17

I posted a question here, but no one answer so I tried to focus what's making my query slow and a question came into my mind. Which one is faster and more efficient? LEFT or SUBSTRING?

2
  • stackoverflow.com/questions/3828374/… I really don't think there will be any performance difference – gvee Sep 19 '13 at 10:30
  • As @Remus 's answer indicates, the difference between the two is negligible. Avoid the use of either as described. – Jodrell Sep 19 '13 at 10:57
17

SQL Server is a database. You dod not ask questions of which string processing function is 'faster'. You ask the questions 'which can use an index?' and 'do I have the required index?'. Is all about data access, because disks are sloooooow, not about shifting CPU registers.

So, Which can use an index? (which one is sargable?). In theory LEFT could use an index, but in practice it usually does not. SUBSTRING cannot. Instead of SUBSTRING use Full Text.

Design your data model to take advantage of sargable expressions, index accordingly. That's all there is to it, there is no magic bullet. Avoid scans.

3
  • 1
    Both LEFT and SUBSTRING(FROM 1 FOR n) should be able to use an index access similar to LIKE 'xxxx%'. Of course only if it's a type of index which carries actual data in a sorted order. And the optimizer must be smart enough to use it :-) – dnoeth Sep 19 '13 at 10:49
  • @dnoeth: see msmvps.com/blogs/robfarley/archive/2010/01/22/… – Remus Rusanu Sep 19 '13 at 10:52
  • I agree that, if you want to search full or an undefined part of the text, use Full Text Search. If you always want to search the the first n (where n is known and constant), create a seperate column, perhaps calcuated. Index the seperate column and don't use FTS, LEFT or SUBSTRING. – Jodrell Sep 19 '13 at 10:53
19

There is no difference at all between left and substring because left is translated to substring in the execution plan.

For example:

select substring(col, 1, 2),
       left(col, 3)
from YourTable

will look like this in the execution plan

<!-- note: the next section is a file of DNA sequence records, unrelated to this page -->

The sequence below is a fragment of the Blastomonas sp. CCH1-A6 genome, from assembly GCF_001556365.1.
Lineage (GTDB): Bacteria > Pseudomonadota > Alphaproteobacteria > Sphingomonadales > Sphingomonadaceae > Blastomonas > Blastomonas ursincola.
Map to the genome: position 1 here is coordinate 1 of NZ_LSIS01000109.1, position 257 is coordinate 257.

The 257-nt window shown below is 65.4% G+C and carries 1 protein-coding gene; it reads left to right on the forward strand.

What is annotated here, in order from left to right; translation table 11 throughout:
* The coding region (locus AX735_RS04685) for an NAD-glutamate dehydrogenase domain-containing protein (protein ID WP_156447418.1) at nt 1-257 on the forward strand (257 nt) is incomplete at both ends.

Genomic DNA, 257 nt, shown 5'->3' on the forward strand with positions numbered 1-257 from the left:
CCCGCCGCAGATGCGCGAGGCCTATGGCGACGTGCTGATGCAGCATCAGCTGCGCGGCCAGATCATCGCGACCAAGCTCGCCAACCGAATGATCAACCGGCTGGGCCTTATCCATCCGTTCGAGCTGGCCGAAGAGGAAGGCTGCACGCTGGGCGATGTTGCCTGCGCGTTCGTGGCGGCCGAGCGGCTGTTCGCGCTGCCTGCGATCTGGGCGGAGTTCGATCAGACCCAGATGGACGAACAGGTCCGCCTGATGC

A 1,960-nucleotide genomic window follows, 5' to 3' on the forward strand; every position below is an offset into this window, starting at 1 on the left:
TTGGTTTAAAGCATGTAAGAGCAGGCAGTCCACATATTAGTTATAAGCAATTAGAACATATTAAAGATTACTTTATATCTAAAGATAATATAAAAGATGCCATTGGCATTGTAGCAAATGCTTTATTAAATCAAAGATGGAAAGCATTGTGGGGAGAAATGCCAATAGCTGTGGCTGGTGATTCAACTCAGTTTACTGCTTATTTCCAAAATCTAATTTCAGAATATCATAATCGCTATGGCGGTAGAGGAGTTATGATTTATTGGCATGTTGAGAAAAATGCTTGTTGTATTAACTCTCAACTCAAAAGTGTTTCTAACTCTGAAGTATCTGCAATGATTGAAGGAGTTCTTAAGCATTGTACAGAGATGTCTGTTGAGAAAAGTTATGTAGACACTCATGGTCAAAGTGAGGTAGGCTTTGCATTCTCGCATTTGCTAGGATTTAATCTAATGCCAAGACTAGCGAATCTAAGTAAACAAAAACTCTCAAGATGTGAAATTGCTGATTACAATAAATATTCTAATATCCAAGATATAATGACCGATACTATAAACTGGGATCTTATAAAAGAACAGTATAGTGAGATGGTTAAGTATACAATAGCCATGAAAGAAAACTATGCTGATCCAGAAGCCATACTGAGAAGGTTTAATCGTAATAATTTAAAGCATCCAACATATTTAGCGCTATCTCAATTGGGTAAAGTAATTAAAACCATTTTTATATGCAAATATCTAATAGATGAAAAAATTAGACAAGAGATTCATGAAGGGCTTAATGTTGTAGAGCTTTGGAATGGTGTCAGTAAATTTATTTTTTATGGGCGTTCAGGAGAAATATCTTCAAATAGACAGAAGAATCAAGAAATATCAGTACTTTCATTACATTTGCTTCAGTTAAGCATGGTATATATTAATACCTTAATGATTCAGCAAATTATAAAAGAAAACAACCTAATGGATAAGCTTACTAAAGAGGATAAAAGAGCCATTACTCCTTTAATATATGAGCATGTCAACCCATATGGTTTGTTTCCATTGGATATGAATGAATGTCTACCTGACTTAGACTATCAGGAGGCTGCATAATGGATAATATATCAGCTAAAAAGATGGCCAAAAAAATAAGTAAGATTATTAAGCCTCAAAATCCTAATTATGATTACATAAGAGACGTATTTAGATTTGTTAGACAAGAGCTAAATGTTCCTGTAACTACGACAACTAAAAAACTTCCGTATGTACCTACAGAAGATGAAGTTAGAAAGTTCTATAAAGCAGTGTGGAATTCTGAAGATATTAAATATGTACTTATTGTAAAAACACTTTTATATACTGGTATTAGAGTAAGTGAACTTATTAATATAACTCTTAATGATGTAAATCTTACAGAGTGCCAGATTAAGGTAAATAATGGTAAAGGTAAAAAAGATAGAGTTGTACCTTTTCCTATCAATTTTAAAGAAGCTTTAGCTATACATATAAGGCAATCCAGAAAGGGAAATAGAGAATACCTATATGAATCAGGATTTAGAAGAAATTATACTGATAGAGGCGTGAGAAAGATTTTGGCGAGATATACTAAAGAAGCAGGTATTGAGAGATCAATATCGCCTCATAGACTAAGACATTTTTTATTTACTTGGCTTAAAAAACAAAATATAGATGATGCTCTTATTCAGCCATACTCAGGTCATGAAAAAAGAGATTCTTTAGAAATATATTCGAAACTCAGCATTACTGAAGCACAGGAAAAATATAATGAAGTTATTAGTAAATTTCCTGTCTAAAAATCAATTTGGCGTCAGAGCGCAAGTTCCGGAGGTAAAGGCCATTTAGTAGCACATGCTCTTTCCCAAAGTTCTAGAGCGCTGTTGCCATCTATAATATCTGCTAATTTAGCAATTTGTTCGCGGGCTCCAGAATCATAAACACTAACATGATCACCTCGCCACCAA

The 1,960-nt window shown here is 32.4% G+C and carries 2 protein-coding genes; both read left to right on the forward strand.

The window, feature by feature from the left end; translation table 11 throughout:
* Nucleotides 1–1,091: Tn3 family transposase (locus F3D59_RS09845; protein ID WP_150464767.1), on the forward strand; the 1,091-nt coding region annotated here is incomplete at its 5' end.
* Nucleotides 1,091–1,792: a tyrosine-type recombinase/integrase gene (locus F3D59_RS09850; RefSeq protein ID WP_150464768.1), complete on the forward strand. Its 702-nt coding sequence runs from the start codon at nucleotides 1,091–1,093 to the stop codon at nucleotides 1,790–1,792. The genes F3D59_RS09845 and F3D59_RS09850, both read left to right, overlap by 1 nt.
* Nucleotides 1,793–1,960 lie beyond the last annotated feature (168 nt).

<DefinedValue>
  <ColumnReference Column="Expr1004" />
  <ScalarOperator ScalarString="substring([col],(1),(2))">
    <Intrinsic FunctionName="substring">
      <ScalarOperator>
        <Identifier>
          <ColumnReference Column="col" />
        </Identifier>
      </ScalarOperator>
      <ScalarOperator>
        <Const ConstValue="(1)" />
      </ScalarOperator>
      <ScalarOperator>
        <Const ConstValue="(2)" />
      </ScalarOperator>
    </Intrinsic>
  </ScalarOperator>
</DefinedValue>
<DefinedValue>
  <ColumnReference Column="Expr1005" />
  <ScalarOperator ScalarString="substring([col],(1),(3))">
    <Intrinsic FunctionName="substring">
      <ScalarOperator>
        <Identifier>
          <ColumnReference Column="col" />
        </Identifier>
      </ScalarOperator>
      <ScalarOperator>
        <Const ConstValue="(1)" />
      </ScalarOperator>
      <ScalarOperator>
        <Const ConstValue="(3)" />
      </ScalarOperator>
    </Intrinsic>
  </ScalarOperator>
</DefinedValue>
1
  • 1
    Thanks. I learnt by studying on my vast database that both are almost same. You are very much true. – Dhwani Sep 19 '13 at 12:00
7

This is a good article which benchmarks performance between SUBSTRING, LIKE, CHARINDEX, and LEFT/RIGHT if anyone's interested.

According to the results, on nonindexed columns, LEFT/RIGHT are consistently faster than SUBSTRING.

2

When you use functions on the predicates, your engine will be forced to use Scan operation over Seek operation. Theoretically Left looks favor of using index smartly. But, your engine still don't know the output of Left() function until it get executed. So, it is same for Substring() also.

If you really want to tune your performance of the query, you can replace Left() expression with LIKE expression. Make sure the % wildcard character at the end. This expression will use Index Seek (if you have appropriate index on the column).

Example,

Left(MyColumn, 2) = 'AB' >> MyColumn LIKE 'AB%'

Actually, The LIKE operator (with the % wildcard character at the end), eventually converted into logical seek predicates by engine. So, the above LIKE expression will be rewritten by engine as follow as,

MyColumn LIKE 'AB%' >> MyColumn >= 'AB' and MyColumn < 'AC'

For Substring() you don't have better replacement and you have to think other alternats, like Full Text.

0

Table like this

Id_num  Fname    Minit      Lname       ids
1    Karin    F     Josephs      3
2    Pirkko   O     Koskitalo       56
3        Karin    F     Josephs     16
4        Pirkko   O     Koskitalo        96
1        Karin    F     Josephs      3
2    Pirkko   O     Koskitalo        56

Substring:

Using Substring  give the initial position values and End position values.

Eg:

select SUBSTRING(Fname,2,5) from new_employees
(No column name)
arin
irkko
arin
irkko
arin
irkko

Left:

using Substring give only how many char you want from LEFT Side.

Eg:

select left(Fname,2) from new_employees

(No column name)
Ka
Pi
Ka
Pi
Ka
Pi

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